The new sectarianism

There is tolerance for all but religious, writes David Quinn

Around the time of the Savita Halappanavar controversy I received an expletive-ridden phone call condemning the Catholic Church and telling me I should be hanged on O’Connell Street.

Around that same time I was in the Henry Street area of Dublin city centre and I was stopped and attacked as a ‘Catholic toe-rag’ by a very angry looking man.

When the Savita Halappanavar story broke, anyone who was in the public eye and expressed opposition to the Government’s abortion Bill was subjected to hate of this kind. Lots of it was laced with intense loathing of the Catholic Church.

Harry Magee of The Irish Times acknowledged that on social media such as Twitter the great majority of the vitriol on display was being directed at those espousing a pro-life/anti-abortion position.

Politicians who backed the Bill, including Enda Kenny himself, were also on the receiving end of abuse, but most of it seemed to be directed at them in the old-fashioned way, namely via post.

Famously, Enda received a letter comparing him to King Herod who had slaughtered the innocents.

More recently, anyone associated with The Iona Institute, in addition to columnist John Waters, were subjected to a huge amount of hate via email and inevitably via social media (very inaptly named) and the internet generally.


We were physically threatened. Most of the emails were expletive-laden and after about the second paragraph lots of them started to indulge in vicious attacks on the Catholic Church and religion generally.

This latest round of hate was sparked by RTÉ apologising and making a pay-out to John Waters and representatives of The Iona Institute after we were defamed on the Saturday Night Show.

During the course of the subsequent row we had Communications Minister Pat Rabbitte saying that those in the public eye should be able to take their lumps, not seek to defend their good names and should not expect Marquess of Queensbury rules to apply.

As I pointed out on Prime Time, Rabbitte’s party colleague, Prionsias de Rossa, successfully sued The Sunday Independent for several hundred thousand pounds after his good name was attacked.

Also, during the recent abortion debate we were regularly told by Labour politicians and others that it must be ‘calm and rational’.

If that rule should apply to the abortion debate – and it should – then it has to apply to all debates including the one on same-sex marriage.

But curiously most of those same pundits and politicians who sympathised with Enda Kenny for being compared with Herod sat on their hands when those on the other side of the ideological fence were receiving threats of physical violence not to mention the rest of the hate mail.

It appears that the Marquess of Queensbury rules of boxing must apply to those who take a politically correct view of things but not to those who take a more traditional view.

Another aspect of the hate we are bombarded with from time to time is that it comes from people who openly espouse ‘tolerance’ and insist it is their opponents who are guilty of ‘hate’.

Those who believe in the right to life of unborn children are accused of hating women. Those who believe marriage is by definition the sexual and emotional union of a man and a woman and that children deserve the love of a mother and a father where possible, are accused of hating gay people.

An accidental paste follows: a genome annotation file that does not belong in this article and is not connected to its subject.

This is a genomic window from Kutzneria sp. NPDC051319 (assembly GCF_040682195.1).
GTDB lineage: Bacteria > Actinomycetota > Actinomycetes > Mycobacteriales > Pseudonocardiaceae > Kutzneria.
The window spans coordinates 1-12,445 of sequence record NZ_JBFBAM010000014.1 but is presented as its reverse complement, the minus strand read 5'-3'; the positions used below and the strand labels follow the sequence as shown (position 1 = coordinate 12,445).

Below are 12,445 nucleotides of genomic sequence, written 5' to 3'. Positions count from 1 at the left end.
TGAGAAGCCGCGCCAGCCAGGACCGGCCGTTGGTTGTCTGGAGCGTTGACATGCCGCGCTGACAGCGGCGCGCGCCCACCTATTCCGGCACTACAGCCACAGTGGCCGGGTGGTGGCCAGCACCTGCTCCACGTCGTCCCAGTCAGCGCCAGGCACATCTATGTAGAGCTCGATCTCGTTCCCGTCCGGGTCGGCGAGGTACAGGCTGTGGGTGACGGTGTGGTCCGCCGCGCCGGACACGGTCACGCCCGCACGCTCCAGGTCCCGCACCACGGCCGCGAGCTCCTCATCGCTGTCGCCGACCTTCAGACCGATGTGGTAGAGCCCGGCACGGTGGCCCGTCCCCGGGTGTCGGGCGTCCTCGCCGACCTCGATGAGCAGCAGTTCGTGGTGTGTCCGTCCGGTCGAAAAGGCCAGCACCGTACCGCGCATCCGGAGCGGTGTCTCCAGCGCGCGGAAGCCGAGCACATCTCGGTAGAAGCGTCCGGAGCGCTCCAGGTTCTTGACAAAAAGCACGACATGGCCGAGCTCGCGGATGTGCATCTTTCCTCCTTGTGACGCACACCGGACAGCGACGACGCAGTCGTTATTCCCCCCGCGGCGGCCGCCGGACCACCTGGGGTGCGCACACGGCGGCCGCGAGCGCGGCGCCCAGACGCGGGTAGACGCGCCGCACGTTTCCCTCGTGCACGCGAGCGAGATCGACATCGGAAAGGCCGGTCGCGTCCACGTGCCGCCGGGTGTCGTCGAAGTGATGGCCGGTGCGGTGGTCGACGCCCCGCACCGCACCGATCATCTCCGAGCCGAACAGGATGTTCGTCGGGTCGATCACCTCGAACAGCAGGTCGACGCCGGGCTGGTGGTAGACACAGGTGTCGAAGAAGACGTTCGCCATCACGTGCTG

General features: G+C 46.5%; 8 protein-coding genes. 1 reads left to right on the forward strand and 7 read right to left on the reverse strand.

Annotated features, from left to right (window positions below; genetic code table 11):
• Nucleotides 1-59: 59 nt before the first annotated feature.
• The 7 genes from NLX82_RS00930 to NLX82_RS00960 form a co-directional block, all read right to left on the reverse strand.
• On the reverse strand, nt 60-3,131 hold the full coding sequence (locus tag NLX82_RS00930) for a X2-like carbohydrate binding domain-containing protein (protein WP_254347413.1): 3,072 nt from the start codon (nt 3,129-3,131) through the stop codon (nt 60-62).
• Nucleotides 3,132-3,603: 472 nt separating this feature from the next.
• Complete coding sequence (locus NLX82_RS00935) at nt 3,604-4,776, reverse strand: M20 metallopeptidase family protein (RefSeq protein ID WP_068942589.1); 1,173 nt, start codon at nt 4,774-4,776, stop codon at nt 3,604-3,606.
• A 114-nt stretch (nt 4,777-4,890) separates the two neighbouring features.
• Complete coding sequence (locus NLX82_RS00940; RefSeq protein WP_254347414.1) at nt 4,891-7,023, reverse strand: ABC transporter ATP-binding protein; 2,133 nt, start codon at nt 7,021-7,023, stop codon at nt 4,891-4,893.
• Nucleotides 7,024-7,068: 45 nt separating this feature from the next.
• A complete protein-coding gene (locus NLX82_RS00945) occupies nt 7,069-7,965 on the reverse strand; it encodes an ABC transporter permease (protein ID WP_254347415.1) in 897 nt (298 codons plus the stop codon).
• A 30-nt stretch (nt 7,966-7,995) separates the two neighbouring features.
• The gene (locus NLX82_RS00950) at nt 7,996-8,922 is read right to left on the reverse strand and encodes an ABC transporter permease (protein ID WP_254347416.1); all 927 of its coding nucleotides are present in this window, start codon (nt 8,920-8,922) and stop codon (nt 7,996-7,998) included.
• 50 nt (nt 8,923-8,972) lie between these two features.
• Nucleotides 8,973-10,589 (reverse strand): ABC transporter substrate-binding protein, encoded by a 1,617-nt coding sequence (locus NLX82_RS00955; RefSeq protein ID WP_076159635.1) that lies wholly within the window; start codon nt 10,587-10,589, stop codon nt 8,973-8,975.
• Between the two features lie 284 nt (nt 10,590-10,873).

Those who are religious are condemned as fundamentalists especially if they are religious and conservative. ‘Fundamentalism’ is the sum of all hate in their view.

Once you have convinced yourself those you oppose are motivated by hatred and bigotry and nothing else, then it becomes very easy to hate them in your turn.

‘Bigots’ have no rights. They must be ostracised, defamed and driven from polite society.

There must be no debate on gay marriage because that only gives ‘homophobes’ a platform.

In some parts of Europe there is no longer any real debate on abortion because access to abortion has been defined as an absolute right and anyone who opposes it really is anti-woman or at the very least, an extremist. In Sweden, nurses and doctors are not allowed to conscientiously object to abortion.


Similarly, religion in various European countries has been driven from the public sphere because it is deemed to be irrational and a source of many prejudices including against gays and women.

I noted above that many of the emails we have received are laced with very strong anti-Catholic and anti-religious feeling. To this extent it can easily be argued that some of those who favour legalised abortion or gay marriage are themselves motivated by a prejudice, namely prejudice against religion in general and Catholicism in particular.

Indeed, the hatred directed at those who don’t go along with legalised abortion, with same-sex marriage, and who are practising, public religious believers is so strong, so vitriolic that it is sectarian in character.

Our media are rightly very quick to condemn religiously motivated sectarianism. However, they must become much quicker to condemn what amounts to a secular form of sectarianism even when they share some of the political aims of these ‘secular sectarians’.

Genuine hate and threats of violence should not be an acceptable part of public debate. Imputing the worst possible motives to your opponents should not be an acceptable part of public debate.

It is no good to call for a ‘calm and rational’ debate on abortion but then to stand idly by while those who back abortion pour out the vitriol on those who oppose abortion. The same applies when we debate gay marriage and other issues.

Indeed it is deeply hypocritical to call for a ‘calm and rational’ debate only when it suits you and not otherwise.